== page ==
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CHAPTER I.THE BEARING OF THE LAWS OF MIND ON RELIGION. The Science of Religion is one of the branches of general historical science. It embraces, as the domain of its investigation, all recorded facts relating to the displays of the Religious Sentiment. Its limits are defined by those facts, and the legitimate inferences from them. Its aim is to ascertain the constitutive laws of the origin and spread of religions, and to depict the influence... more...

PREFACE This book contains two closely related studies of the consciousness of nations. It has been written during the closing months of the war and in the days that have followed, and is completed while the Peace Conference is still in session, holding in the balance, as many believe, the fate of many hopes, and perhaps the whole future of the world. We see focussed there in Paris all the motives that have ever entered into human history and... more...

THE PREFACE The artist is the creator of beautiful things.To reveal art and conceal the artist is art's aim.The critic is he who can translate into another manner or a new material his impression of beautiful things.The highest, as the lowest, form of criticismis a mode of autobiography.Those who find ugly meanings in beautiful things are corrupt without being charming. This is a fault.Those who find beautiful meanings inbeautiful things are the... more...

THE PHILOSOPHY OF THE CONDITIONED. The reader of Plato’s Republic will readily recall to mind that wonderful passage at the end of the sixth book, in which the philosopher, under the image of geometrical lines, exhibits the various relations of the intelligible to the sensible world; especially his lofty aspirations with regard to “that second segment of the intelligible world, which reason of itself grasps by the power of... more...

If there exists on any subject a philosophy (that is, a system of rational knowledge based on concepts), then there must also be for this philosophy a system of pure rational concepts, independent of any condition of intuition, in other words, a metaphysic. It may be asked whether metaphysical elements are required also for every practical philosophy, which is the doctrine of duties, and therefore also for Ethics, in order to be able to present... more...


Whether Chaos or Order lay at the beginning of things is a question once much debated in the schools but afterward long in abeyance, not so much because it had been solved as because one party had been silenced by social pressure. The question is bound to recur in an age when observation and dialectic again freely confront each other. Naturalists look back to chaos since they observe everything growing from seeds and shifting its character in... more...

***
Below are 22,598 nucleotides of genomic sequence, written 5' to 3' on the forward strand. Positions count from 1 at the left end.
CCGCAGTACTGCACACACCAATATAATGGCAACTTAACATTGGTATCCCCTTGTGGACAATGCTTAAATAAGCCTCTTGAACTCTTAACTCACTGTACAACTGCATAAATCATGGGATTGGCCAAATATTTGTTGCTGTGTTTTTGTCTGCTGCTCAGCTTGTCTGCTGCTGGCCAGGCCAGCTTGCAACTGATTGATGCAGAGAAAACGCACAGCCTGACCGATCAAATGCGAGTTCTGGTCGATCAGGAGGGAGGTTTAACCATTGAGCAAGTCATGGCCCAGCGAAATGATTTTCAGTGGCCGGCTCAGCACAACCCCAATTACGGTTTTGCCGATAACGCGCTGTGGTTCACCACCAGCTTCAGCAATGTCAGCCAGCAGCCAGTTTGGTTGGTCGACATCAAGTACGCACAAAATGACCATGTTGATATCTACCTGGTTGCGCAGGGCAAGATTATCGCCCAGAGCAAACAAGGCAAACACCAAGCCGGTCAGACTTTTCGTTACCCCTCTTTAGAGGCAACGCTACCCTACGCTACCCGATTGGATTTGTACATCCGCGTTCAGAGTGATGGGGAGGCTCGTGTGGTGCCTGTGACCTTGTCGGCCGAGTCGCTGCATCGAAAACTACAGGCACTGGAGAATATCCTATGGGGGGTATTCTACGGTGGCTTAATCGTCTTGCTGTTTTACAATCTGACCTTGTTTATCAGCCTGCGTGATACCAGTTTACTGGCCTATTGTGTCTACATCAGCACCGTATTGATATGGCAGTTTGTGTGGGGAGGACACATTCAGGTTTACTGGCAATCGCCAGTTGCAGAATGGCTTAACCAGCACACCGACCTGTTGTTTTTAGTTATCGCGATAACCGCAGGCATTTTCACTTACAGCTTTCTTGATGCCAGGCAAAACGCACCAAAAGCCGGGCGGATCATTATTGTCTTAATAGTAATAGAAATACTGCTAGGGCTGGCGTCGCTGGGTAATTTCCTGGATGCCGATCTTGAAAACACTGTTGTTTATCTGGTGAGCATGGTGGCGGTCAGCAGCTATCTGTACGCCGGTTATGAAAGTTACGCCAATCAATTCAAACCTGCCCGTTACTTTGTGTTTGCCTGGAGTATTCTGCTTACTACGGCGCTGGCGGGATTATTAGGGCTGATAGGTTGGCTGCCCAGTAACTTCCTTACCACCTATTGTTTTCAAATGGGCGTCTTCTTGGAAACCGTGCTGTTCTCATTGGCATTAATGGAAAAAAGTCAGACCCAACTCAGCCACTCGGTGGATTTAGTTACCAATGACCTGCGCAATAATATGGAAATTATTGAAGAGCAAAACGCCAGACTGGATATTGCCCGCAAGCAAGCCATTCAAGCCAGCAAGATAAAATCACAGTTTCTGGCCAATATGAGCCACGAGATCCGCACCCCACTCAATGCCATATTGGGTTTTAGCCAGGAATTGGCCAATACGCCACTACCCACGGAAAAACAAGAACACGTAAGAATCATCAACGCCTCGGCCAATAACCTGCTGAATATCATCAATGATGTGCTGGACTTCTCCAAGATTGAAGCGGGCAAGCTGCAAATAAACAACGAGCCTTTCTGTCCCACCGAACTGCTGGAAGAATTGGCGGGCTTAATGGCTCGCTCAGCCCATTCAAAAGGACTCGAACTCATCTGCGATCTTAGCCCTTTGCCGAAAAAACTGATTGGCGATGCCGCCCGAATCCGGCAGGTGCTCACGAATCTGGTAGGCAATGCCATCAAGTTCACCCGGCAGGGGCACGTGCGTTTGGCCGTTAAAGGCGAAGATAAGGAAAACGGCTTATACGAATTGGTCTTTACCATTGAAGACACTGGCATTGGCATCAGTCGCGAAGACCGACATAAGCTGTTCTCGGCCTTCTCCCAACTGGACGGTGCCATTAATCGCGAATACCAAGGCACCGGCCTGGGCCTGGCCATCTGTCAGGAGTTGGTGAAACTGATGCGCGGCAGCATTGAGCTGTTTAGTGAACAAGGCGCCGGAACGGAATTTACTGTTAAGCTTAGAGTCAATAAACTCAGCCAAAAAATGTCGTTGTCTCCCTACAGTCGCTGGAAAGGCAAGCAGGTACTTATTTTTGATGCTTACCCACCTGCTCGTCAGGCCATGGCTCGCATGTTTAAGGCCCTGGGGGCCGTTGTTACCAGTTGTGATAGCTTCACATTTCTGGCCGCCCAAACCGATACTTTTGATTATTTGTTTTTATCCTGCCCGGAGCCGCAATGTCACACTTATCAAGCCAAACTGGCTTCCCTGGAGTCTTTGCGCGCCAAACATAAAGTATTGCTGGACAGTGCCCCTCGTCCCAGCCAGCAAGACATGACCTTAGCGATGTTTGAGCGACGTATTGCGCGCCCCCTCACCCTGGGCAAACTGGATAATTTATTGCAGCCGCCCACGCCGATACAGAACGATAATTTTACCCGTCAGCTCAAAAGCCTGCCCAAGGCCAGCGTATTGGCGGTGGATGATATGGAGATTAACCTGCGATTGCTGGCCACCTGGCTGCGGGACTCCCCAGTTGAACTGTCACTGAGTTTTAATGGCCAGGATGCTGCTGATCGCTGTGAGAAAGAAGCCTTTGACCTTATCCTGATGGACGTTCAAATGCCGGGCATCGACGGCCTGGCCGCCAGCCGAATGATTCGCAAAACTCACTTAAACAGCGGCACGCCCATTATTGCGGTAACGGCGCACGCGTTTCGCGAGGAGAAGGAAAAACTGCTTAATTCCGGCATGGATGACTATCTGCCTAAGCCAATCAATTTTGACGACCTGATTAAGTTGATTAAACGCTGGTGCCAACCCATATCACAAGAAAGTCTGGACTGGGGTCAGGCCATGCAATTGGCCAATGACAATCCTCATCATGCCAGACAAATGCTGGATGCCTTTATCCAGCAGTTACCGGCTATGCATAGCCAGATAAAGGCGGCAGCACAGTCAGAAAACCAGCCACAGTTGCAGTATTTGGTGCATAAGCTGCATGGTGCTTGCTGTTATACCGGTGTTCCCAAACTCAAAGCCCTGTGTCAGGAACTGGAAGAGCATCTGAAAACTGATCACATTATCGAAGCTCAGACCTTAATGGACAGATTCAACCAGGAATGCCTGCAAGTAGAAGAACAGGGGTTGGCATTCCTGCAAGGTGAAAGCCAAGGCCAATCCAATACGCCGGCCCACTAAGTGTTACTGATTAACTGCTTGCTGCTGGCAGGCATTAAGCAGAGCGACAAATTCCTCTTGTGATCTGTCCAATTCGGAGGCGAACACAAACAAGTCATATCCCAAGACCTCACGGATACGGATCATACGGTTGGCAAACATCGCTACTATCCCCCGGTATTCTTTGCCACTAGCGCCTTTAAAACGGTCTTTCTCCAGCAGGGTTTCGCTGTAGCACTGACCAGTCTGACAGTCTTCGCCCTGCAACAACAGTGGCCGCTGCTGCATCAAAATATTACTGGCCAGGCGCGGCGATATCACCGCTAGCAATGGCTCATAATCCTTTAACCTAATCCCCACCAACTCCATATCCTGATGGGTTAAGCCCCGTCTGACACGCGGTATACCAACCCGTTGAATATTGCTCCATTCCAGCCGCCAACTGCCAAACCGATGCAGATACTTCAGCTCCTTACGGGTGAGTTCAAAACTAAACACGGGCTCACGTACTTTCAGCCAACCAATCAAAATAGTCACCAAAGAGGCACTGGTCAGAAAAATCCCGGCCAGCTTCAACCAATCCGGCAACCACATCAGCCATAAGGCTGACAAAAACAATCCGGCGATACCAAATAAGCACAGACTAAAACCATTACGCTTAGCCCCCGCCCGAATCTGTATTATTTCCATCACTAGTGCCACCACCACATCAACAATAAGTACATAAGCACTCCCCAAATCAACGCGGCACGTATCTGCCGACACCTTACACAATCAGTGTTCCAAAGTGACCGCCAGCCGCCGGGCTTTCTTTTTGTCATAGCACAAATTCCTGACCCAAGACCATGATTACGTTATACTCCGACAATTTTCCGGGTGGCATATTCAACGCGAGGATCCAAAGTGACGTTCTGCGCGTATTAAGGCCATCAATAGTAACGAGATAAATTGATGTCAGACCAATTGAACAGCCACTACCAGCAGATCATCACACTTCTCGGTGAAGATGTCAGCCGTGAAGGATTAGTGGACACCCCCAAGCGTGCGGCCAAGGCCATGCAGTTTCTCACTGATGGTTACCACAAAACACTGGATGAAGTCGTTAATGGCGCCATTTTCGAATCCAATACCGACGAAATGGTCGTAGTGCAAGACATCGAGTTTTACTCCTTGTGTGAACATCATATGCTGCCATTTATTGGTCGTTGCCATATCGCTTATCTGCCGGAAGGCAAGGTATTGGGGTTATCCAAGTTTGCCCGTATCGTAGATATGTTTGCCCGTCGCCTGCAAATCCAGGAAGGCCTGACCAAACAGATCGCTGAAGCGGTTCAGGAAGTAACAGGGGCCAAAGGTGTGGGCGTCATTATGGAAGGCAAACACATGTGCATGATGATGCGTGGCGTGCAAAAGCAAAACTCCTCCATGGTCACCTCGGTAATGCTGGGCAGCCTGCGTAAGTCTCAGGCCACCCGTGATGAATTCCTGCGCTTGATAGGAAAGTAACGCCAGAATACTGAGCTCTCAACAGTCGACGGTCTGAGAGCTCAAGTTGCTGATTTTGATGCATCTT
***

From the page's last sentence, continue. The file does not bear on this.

THE PREFACE. When Mr. Pococke first publish'd this Arabick Author with his accurate Latin Version, Anno 1671. Dr. Pococke his Father, that late eminent Professor of the Oriental Languages in the University of Oxford, prefix'd a Preface to it; in which he tells us, that he has good Reason to think, that this Author was contemporary with Averroes, who died very ancient in the Year of the Hegira 595, which is co-incident with the 1198th Year of our... more...

We may believe in the doctrine of Progress or we may not, but in either case it is a matter of interest to examine the origins and trace the history of what is now, even should it ultimately prove to be no more than an idolum saeculi, the animating and controlling idea of western civilisation. For the earthly Progress of humanity is the general test to which social aims and theories are submitted as a matter of course. The phrase CIVILISATION AND... more...

I Are these the only works of Providence within us? What words suffice to praise or set them forth? Had we but understanding, should we ever cease hymning and blessing the Divine Power, both openly and in secret, and telling of His gracious gifts? Whether digging or ploughing or eating, should we not sing the hymn to God:— Great is God, for that He hath given us such instruments to till the ground withal: Great is God, for that He hath... more...

PREFACE IN the daily life of the ordinary man, a life crowded with diverse interests and increasingly complex demands, some few moments of a busy week or month or year are accorded to an interest in art. Whatever may be his vocation, the man feels instinctively that in his total scheme of life books, pictures, music have somewhere a place. In his own business or profession he is an expert, a man of special training; and intelligently he does not... more...